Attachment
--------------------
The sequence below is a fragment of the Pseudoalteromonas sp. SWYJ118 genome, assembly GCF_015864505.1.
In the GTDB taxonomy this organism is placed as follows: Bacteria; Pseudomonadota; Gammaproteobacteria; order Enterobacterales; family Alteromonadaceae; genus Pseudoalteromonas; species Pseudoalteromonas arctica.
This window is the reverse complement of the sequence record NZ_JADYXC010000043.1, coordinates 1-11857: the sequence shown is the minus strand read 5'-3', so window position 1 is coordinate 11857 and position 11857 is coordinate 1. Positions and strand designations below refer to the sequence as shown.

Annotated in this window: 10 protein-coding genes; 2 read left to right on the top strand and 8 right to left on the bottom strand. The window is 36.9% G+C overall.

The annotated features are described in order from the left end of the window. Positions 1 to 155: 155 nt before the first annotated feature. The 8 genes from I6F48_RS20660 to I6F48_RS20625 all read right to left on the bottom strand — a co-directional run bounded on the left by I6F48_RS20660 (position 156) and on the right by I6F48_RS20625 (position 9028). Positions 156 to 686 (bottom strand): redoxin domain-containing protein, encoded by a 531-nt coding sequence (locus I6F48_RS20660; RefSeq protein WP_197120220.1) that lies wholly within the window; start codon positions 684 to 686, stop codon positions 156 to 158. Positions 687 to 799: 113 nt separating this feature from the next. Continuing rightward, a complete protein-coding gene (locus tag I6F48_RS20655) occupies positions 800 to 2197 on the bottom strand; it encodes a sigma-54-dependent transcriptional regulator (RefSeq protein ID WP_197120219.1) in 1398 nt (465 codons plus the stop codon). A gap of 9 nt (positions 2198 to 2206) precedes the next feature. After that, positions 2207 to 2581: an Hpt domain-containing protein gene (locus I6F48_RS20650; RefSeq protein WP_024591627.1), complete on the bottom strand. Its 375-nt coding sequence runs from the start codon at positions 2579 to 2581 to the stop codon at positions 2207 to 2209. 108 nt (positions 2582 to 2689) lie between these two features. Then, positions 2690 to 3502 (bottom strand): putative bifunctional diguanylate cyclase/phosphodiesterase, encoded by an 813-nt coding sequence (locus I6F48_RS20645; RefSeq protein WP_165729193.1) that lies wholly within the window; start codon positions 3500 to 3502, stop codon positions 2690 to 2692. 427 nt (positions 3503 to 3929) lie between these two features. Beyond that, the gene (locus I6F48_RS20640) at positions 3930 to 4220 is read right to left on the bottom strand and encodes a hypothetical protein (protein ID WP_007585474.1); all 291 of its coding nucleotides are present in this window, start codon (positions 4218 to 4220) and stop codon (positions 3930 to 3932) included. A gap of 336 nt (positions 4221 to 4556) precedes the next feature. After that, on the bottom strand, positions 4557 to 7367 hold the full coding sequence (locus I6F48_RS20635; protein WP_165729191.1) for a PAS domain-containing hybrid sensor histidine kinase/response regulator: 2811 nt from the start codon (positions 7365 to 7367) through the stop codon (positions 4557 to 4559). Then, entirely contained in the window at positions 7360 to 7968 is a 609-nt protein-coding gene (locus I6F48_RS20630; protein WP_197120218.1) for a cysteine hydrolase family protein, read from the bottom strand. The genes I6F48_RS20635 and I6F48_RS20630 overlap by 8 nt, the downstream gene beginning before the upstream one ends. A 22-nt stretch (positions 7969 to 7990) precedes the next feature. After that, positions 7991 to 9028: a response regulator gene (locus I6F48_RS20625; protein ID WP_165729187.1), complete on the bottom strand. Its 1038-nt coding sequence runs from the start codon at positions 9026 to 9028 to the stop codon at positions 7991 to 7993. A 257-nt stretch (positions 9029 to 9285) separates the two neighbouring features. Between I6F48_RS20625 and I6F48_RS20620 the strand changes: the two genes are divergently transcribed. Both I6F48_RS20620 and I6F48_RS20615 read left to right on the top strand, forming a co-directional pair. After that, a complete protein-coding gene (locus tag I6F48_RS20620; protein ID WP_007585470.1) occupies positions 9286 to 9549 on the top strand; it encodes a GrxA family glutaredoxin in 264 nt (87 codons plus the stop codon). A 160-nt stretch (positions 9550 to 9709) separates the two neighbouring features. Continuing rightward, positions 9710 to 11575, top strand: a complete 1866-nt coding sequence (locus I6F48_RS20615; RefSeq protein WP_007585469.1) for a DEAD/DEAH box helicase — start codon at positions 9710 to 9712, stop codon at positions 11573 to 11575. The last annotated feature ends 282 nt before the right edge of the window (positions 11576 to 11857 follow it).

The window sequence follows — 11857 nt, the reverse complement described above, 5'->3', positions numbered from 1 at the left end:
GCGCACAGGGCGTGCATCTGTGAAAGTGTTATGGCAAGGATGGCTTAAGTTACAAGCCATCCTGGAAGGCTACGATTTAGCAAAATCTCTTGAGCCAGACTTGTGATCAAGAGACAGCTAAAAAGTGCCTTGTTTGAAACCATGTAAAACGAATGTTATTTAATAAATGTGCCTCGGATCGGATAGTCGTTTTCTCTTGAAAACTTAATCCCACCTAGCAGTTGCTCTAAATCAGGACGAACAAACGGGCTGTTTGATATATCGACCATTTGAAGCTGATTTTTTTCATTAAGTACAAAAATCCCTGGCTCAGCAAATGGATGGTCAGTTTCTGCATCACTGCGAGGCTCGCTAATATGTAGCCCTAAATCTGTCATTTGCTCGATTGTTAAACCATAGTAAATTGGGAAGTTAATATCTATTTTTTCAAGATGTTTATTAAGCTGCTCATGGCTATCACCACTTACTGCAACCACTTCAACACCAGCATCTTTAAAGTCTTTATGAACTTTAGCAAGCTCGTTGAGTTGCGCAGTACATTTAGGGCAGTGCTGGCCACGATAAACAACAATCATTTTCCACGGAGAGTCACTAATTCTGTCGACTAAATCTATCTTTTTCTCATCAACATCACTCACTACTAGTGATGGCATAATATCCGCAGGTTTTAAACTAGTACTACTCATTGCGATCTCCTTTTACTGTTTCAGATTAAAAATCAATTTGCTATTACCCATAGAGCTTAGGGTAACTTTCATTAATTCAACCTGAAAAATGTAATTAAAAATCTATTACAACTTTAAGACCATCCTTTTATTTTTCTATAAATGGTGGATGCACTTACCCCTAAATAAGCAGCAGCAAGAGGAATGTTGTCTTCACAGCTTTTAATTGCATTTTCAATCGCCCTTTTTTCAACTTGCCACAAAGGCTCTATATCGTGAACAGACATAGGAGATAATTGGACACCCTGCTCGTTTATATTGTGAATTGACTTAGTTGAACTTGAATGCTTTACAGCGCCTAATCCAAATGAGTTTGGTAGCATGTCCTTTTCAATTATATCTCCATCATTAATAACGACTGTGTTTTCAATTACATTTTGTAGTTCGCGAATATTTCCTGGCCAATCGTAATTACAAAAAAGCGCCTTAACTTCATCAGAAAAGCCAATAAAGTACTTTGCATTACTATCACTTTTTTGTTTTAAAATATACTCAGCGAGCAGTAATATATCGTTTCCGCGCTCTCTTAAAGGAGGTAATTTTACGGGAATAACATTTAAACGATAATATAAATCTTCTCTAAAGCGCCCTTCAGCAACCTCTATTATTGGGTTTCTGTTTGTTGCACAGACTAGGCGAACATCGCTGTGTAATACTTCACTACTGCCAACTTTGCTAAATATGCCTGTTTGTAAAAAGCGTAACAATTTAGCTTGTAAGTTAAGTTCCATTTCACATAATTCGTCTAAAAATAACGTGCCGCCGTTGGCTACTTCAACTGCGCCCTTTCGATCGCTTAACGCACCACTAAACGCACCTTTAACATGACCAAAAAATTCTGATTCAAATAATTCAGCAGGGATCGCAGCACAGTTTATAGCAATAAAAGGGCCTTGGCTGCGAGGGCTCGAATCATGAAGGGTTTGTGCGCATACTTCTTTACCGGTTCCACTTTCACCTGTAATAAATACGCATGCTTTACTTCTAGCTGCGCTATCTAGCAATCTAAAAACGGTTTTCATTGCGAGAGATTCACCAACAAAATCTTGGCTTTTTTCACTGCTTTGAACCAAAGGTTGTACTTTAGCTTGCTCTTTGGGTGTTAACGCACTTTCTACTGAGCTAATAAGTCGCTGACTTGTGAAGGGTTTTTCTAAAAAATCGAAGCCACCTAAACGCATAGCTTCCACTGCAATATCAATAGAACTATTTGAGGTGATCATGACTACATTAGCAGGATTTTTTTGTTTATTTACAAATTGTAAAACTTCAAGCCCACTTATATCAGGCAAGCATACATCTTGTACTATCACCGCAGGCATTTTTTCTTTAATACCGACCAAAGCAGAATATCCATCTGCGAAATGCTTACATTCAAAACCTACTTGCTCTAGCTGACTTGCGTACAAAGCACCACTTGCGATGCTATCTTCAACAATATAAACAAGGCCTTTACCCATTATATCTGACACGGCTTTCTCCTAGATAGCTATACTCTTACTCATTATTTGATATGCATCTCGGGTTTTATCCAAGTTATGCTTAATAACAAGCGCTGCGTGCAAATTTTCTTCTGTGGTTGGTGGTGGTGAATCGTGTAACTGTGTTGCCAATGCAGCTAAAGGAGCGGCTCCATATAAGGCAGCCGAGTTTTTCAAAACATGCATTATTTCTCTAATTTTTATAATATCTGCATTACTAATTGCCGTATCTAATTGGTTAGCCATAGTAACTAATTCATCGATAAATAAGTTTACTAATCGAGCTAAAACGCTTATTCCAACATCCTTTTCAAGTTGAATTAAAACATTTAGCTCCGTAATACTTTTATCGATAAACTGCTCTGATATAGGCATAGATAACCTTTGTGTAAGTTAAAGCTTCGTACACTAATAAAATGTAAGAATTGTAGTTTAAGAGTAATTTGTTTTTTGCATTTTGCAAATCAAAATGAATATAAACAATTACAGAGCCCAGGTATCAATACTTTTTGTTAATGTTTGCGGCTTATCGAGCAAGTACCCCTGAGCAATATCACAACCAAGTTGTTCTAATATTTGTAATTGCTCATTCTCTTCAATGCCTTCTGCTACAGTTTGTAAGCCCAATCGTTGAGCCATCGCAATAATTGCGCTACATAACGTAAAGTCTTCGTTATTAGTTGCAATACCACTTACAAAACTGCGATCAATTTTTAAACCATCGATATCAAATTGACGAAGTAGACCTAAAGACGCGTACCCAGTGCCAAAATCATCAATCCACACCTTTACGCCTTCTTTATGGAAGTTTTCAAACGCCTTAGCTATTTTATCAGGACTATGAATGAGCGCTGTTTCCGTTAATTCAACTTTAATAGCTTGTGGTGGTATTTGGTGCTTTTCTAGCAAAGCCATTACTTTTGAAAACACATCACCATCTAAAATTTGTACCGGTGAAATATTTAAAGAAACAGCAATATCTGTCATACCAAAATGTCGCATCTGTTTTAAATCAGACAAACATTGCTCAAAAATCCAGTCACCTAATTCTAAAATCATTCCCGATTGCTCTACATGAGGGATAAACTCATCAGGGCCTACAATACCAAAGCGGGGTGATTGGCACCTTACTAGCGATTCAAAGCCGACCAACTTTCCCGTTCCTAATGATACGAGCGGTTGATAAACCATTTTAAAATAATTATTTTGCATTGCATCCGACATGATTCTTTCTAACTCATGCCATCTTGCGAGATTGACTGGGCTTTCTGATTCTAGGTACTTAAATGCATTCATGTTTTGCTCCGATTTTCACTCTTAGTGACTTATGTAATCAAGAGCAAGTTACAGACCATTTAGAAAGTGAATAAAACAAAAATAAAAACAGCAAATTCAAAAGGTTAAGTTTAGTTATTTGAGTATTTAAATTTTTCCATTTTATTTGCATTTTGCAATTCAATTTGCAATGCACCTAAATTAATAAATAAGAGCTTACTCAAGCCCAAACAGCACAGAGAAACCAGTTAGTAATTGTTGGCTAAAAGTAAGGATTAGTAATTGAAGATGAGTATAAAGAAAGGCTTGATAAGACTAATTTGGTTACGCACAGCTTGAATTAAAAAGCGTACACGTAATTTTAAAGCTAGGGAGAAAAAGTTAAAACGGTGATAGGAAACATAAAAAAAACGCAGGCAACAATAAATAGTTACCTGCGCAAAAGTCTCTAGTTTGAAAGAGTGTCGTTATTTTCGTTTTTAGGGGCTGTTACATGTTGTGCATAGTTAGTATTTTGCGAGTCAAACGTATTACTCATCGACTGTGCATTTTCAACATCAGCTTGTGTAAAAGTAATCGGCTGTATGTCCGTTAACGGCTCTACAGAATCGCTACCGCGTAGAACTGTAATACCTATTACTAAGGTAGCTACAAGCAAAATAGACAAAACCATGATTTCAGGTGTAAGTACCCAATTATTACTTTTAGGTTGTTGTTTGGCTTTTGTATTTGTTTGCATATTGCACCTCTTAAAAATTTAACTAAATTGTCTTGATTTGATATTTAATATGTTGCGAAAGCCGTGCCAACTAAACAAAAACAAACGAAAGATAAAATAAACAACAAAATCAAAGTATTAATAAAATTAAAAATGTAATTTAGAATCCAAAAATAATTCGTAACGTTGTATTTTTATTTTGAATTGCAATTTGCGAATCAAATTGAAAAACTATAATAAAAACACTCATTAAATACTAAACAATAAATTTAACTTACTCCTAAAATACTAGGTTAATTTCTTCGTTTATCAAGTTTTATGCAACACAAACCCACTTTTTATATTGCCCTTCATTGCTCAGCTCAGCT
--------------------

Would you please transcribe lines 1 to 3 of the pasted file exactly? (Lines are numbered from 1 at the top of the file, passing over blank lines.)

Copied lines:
The sequence below is a fragment of the Pseudoalteromonas sp. SWYJ118 genome, assembly GCF_015864505.1.
In the GTDB taxonomy this organism is placed as follows: Bacteria; Pseudomonadota; Gammaproteobacteria; order Enterobacterales; family Alteromonadaceae; genus Pseudoalteromonas; species Pseudoalteromonas arctica.
This window is the reverse complement of the sequence record NZ_JADYXC010000043.1, coordinates 1-11857: the sequence shown is the minus strand read 5'-3', so window position 1 is coordinate 11857 and position 11857 is coordinate 1. Positions and strand designations below refer to the sequence as shown.